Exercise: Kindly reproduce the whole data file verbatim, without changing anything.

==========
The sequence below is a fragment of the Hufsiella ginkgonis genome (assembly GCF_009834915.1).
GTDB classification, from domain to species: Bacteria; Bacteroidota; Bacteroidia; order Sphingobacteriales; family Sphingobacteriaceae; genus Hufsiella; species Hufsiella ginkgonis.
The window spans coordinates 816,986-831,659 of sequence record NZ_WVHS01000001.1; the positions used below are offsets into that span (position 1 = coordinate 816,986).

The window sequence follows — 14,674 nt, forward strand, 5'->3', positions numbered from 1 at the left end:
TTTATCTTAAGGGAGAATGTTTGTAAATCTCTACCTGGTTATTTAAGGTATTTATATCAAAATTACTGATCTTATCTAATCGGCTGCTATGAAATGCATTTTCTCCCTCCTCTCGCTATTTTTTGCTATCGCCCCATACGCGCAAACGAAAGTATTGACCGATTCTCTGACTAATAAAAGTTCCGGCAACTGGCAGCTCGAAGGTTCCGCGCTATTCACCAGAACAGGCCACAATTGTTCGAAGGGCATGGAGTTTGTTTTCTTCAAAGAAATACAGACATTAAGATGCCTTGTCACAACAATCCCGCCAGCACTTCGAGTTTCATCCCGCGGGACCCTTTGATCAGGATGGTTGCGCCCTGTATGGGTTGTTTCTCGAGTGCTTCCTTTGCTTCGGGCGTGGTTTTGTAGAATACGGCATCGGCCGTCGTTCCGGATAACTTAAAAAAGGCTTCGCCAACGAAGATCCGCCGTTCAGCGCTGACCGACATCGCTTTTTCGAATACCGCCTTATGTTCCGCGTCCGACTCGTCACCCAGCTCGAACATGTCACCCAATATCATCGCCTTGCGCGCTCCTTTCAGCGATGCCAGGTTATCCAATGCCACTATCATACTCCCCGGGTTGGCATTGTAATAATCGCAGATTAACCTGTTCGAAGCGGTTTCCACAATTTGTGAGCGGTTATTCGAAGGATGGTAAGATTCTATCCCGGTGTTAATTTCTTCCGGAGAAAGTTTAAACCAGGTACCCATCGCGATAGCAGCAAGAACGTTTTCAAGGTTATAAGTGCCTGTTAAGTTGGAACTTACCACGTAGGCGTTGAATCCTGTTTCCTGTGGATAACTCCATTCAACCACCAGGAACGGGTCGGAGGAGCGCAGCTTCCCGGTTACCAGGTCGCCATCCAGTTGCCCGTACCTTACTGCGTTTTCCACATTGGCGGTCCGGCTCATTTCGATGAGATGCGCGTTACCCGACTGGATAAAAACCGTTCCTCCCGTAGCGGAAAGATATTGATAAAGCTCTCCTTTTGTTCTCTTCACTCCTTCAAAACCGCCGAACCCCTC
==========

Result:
The sequence below is a fragment of the Hufsiella ginkgonis genome (assembly GCF_009834915.1).
GTDB classification, from domain to species: Bacteria; Bacteroidota; Bacteroidia; order Sphingobacteriales; family Sphingobacteriaceae; genus Hufsiella; species Hufsiella ginkgonis.
The window spans coordinates 816,986-831,659 of sequence record NZ_WVHS01000001.1; the positions used below are offsets into that span (position 1 = coordinate 816,986).

The window sequence follows — 14,674 nt, forward strand, 5'->3', positions numbered from 1 at the left end:
TTTATCTTAAGGGAGAATGTTTGTAAATCTCTACCTGGTTATTTAAGGTATTTATATCAAAATTACTGATCTTATCTAATCGGCTGCTATGAAATGCATTTTCTCCCTCCTCTCGCTATTTTTTGCTATCGCCCCATACGCGCAAACGAAAGTATTGACCGATTCTCTGACTAATAAAAGTTCCGGCAACTGGCAGCTCGAAGGTTCCGCGCTATTCACCAGAACAGGCCACAATTGTTCGAAGGGCATGGAGTTTGTTTTCTTCAAAGAAATACAGACATTAAGATGCCTTGTCACAACAATCCCGCCAGCACTTCGAGTTTCATCCCGCGGGACCCTTTGATCAGGATGGTTGCGCCCTGTATGGGTTGTTTCTCGAGTGCTTCCTTTGCTTCGGGCGTGGTTTTGTAGAATACGGCATCGGCCGTCGTTCCGGATAACTTAAAAAAGGCTTCGCCAACGAAGATCCGCCGTTCAGCGCTGACCGACATCGCTTTTTCGAATACCGCCTTATGTTCCGCGTCCGACTCGTCACCCAGCTCGAACATGTCACCCAATATCATCGCCTTGCGCGCTCCTTTCAGCGATGCCAGGTTATCCAATGCCACTATCATACTCCCCGGGTTGGCATTGTAATAATCGCAGATTAACCTGTTCGAAGCGGTTTCCACAATTTGTGAGCGGTTATTCGAAGGATGGTAAGATTCTATCCCGGTGTTAATTTCTTCCGGAGAAAGTTTAAACCAGGTACCCATCGCGATAGCAGCAAGAACGTTTTCAAGGTTATAAGTGCCTGTTAAGTTGGAACTTACCACGTAGGCGTTGAATCCTGTTTCCTGTGGATAACTCCATTCAACCACCAGGAACGGGTCGGAGGAGCGCAGCTTCCCGGTTACCAGGTCGCCATCCAGTTGCCCGTACCTTACTGCGTTTTCCACATTGGCGGTCCGGCTCATTTCGATGAGATGCGCGTTACCCGACTGGATAAAAACCGTTCCTCCCGTAGCGGAAAGATATTGATAAAGCTCTCCTTTTGTTCTCTTCACTCCTTCAAAACCGCCGAACCCCTC